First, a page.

FOSS Licensing/Software and Copyright

Extension of Copyright Law to Software Edit

Since 1980, it has become an international trend for copyright to be applied to computer software. The WIPO Copyright Treaty (1996) also states that computer software should be regulated by copyright law.

Copyrightability of the Source Code and the Object Code Edit

Software can be expressed in both source code and object code. However, TRIPs states that software copyright applies to both forms.[1] In practice, proprietary software companies tend to release their product only in object code, and keep the source code of the product as their trade secret.[2]

As mentioned earlier, under copyright law only the expression of ideas but not the ideas themselves can be copyrighted. For example, with a literary work or a music composition, although the form of the work is copyrighted, other people can use the ideas expressed in the work as inspiration for their new works. With software, ideas can only be perceived by reading the source code. Since the source code is not often accessible, in effect the proprietary company is able to withhold the ideas that underpin the software. This contravenes the principle that only form and not the idea should be exclusively owned – a principle designed to maintain the balance between private and public interests.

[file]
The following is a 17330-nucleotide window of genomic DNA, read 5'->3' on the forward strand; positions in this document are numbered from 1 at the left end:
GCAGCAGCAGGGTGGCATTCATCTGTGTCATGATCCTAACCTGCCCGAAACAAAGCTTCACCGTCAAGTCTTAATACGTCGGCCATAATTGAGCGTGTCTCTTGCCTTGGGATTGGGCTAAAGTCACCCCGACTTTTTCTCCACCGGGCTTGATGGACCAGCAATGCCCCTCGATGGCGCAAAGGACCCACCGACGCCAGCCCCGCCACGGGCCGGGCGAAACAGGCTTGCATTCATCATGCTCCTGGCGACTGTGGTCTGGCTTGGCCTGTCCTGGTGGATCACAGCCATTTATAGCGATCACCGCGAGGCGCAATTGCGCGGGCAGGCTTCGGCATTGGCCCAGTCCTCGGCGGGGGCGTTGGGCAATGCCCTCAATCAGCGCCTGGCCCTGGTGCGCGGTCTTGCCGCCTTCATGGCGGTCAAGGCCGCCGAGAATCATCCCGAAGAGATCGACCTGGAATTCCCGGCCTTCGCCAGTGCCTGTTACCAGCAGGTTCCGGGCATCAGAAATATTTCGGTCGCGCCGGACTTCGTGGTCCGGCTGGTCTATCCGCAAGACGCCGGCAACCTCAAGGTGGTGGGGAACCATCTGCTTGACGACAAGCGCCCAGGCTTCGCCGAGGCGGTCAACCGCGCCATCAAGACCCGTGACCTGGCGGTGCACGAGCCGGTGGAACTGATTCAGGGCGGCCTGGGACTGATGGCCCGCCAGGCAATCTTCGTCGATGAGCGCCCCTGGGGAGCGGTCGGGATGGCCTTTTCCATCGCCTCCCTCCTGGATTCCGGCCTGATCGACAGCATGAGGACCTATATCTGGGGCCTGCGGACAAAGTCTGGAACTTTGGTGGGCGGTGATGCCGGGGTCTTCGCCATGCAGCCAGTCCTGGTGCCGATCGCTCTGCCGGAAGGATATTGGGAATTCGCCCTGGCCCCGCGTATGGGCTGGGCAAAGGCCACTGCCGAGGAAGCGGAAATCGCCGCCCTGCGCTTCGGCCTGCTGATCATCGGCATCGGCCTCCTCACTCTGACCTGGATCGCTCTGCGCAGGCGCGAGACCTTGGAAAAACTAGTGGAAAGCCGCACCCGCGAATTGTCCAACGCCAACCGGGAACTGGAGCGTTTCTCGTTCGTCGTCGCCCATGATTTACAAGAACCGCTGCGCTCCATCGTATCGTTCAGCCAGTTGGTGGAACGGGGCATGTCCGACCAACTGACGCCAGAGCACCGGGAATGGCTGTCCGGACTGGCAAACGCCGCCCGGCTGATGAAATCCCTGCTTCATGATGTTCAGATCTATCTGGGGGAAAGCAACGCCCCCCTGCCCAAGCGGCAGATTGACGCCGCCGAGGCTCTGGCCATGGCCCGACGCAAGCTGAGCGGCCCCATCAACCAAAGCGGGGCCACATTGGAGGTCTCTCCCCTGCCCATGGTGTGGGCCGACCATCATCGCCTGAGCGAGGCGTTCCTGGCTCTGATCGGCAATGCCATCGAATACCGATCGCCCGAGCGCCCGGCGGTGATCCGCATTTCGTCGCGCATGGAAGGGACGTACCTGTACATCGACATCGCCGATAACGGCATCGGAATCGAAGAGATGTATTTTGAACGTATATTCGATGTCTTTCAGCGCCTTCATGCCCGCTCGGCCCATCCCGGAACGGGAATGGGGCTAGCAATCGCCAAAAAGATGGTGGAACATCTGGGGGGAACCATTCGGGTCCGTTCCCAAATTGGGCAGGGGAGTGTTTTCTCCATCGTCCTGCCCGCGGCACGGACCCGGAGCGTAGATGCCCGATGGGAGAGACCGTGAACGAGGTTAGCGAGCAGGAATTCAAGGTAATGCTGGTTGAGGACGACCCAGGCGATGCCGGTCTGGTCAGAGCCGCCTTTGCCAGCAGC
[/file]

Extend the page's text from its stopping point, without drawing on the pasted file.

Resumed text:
Users’ Rights Denied in Proprietary Licensing Models Edit

The revision of the US copyright law in 1976 and shifts in the information technology (IT) industry in the 1970s changed the practices of software distribution. Before that, users received both source and binary object codes. Today, under proprietary license models, proprietary software companies usually make the source code inaccessible to ensure and maximize profit. Studying a proprietary software is usually explicitly prohibited. For example, even in licenses for developers, for example, Microsoft End User Agreement and Microsoft Developer Network Subscription, reverse-engineering, decompilation and disassembly are not allowed except and only to the extent that it is expressly permitted by the applicable law.[3]

For end-users, proprietary licenses usually allow only one copy of the software for each computer. That means, if the user has one desktop and one laptop, or two desktops, she will have to purchase two copies if she wants to run the program legally on both machines. If there are defects in the program that she has legally purchased, her only recourse is to contact the proprietary company regarding these defects. She will not be able to legally debug the program herself, or use unofficial patches, since modification of the program is not allowed. In effect, users of proprietary software are completely dependent upon the vendor.

Under the traditional proprietary licensing model, end-users were not able to protect their interest in a cooperative manner. The FOSS movement has contributed to the positive transformation of this situation. The Free Software Foundation (FSF), which was founded in 1985, is dedicated to promoting users’ rights to use, study, copy, modify and/or redistribute computer programs.[4] These are the rights that are not usually granted to end-users in the licenses of proprietary software.

Footnotes Edit